This event also demolished the grand complex of Kanei-ji. After standing for centuries, what had been the largest Buddhist halls in the political capital were reduced to rubble and ash in a single day. Yet the bronze Buddha survived.

Fifty-five years later, another nation-changing event shook the city.

The Great Kanto Earthquake

The Great Kanto Earthquake, a temblor that register at 7.9 on the Richter scale, decimated the Tokyo metropolitan area. Buildings and infrastructure collapsed, killing many instantly, and setting the city ablaze. Tens of thousands were dead by the day’s end. Another casualty was the Buddha of Kanei-ji. Its face fell from the body of the statue.

Tokyo Daibutsu after the earthquake
Daibutsu after the earthquake (wikipedia.org)

The temple that had been able to rebuild itself into only a modest shadow of its former self now had a faceless Buddha.

Though it disfigured the statue, this sacred visage’s absence from the statue proper was to be its salvation. Though Kanei-ji’s environs largely escaped damage from Allied bombing raids, it could not escape the military’s hunger for metal during the Second World War. Citing the Metal Acquisition Law, the government seized the faceless Buddha statue and had it melted down for its metal.

A modest present

Now only the face remains. Once one of the largest centers of Buddhist power in the country, and the site of a pivotal siege, the modern Kanei-ji sits on a quiet fringe of Ueno Park between a junior high school and a 7-11 convenience store.

It is not a popular tourist site, but a steady trickle of local congregants visits to pray, and to pay respect to the bronze face that has survived.

Those who visit the area’s many other cultural attractions such as the Metropolitan Art Museum and Japanese National Archeology Museum may do so without even knowing that they are on the grounds of what was once a vast Tendai complex.

Visitors with an interest in tracing the history of the temple and the statue may also consider visiting Shinobazu Pond on the other side of the park adjacent to the zoo.

Though no longer formally part of Kaneiji, following its restoration after WWII, it became one of the few features of the park that looks as it did centuries ago. Similarly, although lay visitors are not permitted within the tomb area, a walk along the wall that stretches to the southeast of the small modern temple allows glimpses into the graveyard where several of the Shoguns still rest.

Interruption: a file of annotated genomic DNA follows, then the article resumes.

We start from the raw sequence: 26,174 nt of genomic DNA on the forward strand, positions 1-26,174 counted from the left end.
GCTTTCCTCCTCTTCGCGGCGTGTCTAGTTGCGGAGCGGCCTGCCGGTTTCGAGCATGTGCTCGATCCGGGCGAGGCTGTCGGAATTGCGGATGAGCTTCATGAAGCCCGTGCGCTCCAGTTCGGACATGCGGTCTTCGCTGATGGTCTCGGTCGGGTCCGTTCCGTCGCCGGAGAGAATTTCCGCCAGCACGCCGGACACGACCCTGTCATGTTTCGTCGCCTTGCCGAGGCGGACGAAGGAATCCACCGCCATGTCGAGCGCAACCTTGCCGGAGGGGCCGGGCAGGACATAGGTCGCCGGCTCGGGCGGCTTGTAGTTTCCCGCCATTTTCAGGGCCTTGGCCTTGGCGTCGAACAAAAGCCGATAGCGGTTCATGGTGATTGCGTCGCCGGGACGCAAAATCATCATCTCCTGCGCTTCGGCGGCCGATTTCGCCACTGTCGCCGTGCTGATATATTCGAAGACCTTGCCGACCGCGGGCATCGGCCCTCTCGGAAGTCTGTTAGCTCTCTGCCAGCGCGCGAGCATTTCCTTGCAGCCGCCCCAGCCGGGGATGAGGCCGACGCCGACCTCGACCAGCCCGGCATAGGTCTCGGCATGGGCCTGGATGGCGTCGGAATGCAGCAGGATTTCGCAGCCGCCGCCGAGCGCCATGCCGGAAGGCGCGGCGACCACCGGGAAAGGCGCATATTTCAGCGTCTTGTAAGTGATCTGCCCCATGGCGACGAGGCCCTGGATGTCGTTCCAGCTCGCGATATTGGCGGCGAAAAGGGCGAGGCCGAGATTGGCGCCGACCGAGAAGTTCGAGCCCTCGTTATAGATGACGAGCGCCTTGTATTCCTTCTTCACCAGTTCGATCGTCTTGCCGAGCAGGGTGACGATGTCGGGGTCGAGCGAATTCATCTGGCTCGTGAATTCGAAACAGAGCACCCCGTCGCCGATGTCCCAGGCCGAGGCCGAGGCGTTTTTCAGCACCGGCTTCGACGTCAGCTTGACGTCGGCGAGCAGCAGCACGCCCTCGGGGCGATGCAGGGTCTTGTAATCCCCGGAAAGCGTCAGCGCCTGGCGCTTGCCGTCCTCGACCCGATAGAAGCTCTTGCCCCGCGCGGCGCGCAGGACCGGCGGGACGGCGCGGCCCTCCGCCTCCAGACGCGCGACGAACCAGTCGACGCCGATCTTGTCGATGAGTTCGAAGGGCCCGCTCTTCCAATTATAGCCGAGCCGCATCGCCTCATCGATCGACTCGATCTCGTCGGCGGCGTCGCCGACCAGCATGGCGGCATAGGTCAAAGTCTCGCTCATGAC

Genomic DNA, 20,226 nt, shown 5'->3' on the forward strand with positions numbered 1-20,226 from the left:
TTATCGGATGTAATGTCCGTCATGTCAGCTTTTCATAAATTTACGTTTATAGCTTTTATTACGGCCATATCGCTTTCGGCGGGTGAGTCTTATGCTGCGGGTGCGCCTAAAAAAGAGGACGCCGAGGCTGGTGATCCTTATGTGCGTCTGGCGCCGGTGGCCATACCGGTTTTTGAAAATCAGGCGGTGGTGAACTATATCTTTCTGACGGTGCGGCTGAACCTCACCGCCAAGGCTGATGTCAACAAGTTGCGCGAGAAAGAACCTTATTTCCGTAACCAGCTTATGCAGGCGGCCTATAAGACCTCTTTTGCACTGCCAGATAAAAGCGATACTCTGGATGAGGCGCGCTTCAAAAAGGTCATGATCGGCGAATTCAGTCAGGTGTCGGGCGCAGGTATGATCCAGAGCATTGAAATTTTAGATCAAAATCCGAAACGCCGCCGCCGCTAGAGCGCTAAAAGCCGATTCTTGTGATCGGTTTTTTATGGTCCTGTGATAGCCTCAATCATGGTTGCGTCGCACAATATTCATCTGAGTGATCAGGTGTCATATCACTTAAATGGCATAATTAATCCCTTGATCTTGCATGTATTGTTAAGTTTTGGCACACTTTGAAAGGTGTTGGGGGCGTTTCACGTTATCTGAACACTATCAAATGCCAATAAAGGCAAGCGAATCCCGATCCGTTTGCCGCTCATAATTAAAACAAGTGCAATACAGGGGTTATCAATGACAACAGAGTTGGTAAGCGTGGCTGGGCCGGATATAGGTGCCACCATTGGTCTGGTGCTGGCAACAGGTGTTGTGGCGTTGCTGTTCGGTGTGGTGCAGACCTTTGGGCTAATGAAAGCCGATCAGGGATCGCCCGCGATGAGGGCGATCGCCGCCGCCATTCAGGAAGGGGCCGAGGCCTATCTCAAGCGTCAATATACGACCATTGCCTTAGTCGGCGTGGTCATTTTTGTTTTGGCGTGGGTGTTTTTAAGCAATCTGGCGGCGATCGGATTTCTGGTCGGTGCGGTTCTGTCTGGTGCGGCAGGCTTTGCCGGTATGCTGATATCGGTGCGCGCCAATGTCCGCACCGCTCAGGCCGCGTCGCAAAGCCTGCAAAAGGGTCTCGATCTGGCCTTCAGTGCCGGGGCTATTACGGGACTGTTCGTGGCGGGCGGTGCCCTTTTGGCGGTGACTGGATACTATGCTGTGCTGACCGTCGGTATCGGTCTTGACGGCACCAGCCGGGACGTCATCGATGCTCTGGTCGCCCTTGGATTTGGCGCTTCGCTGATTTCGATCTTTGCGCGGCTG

Visitor information

The temple precincts are open to the public. The face of the bronze Daibutsu statue is permanently on display in an outside shelter. Admission is free of charge.

It is open every day of the year from 9:00 until 4:00.

Several varieties of Goshuin stamps are available for a nominal charge. An array of protective amulets is available for sale. Visitors may offer small monetary donations in the offering boxes but are neither expected nor required to do so.

Candles and incense, meant to be lit and placed at the temple in a designated spot as an offering, are both available for purchase for a nominal fee. Only cash is accepted.

Though it is in a public park, it is also a site of private worship for some, so visitors should refrain from boisterous activity.

Tips for visiting Ueno Daibutsu

The temple is located on the edge of Ueno Park, a hub of cultural and artistic activities and attractions. Visitors may wish to combine a stop at Kanei-ji with a visit to one of the park’s famous museums, galleries, gardens, or statues.

There are a variety of cafes and restaurants in the park. Like most of Tokyo, food in the park can be relatively expensive. Should visitors wish to bring their own lunch, the park is full of scenic shaded picnic spots. Al fresco diners should however be aware that Japan has relatively few public trash bins, and picnickers should plan to carry their own garbage home with them. Walking while eating, while not prohibited, is frowned upon.

Japan is strict with regards to public smoking. Public parks have designated smoking areas and lighting up elsewhere may result in a fine.

Ueno has a number of public bathrooms that are generally well-maintained. However Japanese public toilets are often not stocked with paper towels, rather users are expected to carry a small towel or handkerchief with them.

If you are going you use this article as a guide to your visit to the Ueno Daibutsu and don’t want to have a hard time searching for this article on Samurai Trip again, don’t forget to share it on your social media or send it to your mailbox.

Photo Credit: nesnad, wikimedia commons, wikipedia

Similar Posts

Leave a Reply

Your email address will not be published. Required fields are marked *